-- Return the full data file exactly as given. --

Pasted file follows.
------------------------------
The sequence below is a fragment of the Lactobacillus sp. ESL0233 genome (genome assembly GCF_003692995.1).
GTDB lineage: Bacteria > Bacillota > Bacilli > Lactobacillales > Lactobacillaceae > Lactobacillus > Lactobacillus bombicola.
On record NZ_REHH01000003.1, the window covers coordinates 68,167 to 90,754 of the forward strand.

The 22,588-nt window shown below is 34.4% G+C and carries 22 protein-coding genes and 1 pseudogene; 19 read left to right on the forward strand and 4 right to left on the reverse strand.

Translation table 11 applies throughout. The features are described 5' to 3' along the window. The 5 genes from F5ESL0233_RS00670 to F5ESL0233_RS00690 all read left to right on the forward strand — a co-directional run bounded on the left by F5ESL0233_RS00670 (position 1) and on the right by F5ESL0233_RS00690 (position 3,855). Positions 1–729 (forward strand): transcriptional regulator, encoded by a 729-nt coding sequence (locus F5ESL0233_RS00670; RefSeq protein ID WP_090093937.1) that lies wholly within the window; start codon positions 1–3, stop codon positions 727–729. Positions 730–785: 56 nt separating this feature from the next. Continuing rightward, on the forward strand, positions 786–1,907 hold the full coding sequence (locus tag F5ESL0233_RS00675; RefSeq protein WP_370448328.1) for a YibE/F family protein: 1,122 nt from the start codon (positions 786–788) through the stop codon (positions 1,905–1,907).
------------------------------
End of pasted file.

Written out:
The sequence below is a fragment of the Lactobacillus sp. ESL0233 genome (genome assembly GCF_003692995.1).
GTDB lineage: Bacteria > Bacillota > Bacilli > Lactobacillales > Lactobacillaceae > Lactobacillus > Lactobacillus bombicola.
On record NZ_REHH01000003.1, the window covers coordinates 68,167 to 90,754 of the forward strand.

The 22,588-nt window shown below is 34.4% G+C and carries 22 protein-coding genes and 1 pseudogene; 19 read left to right on the forward strand and 4 right to left on the reverse strand.

Translation table 11 applies throughout. The features are described 5' to 3' along the window. The 5 genes from F5ESL0233_RS00670 to F5ESL0233_RS00690 all read left to right on the forward strand — a co-directional run bounded on the left by F5ESL0233_RS00670 (position 1) and on the right by F5ESL0233_RS00690 (position 3,855). Positions 1–729 (forward strand): transcriptional regulator, encoded by a 729-nt coding sequence (locus F5ESL0233_RS00670; RefSeq protein ID WP_090093937.1) that lies wholly within the window; start codon positions 1–3, stop codon positions 727–729. Positions 730–785: 56 nt separating this feature from the next. Continuing rightward, on the forward strand, positions 786–1,907 hold the full coding sequence (locus tag F5ESL0233_RS00675; RefSeq protein WP_370448328.1) for a YibE/F family protein: 1,122 nt from the start codon (positions 786–788) through the stop codon (positions 1,905–1,907).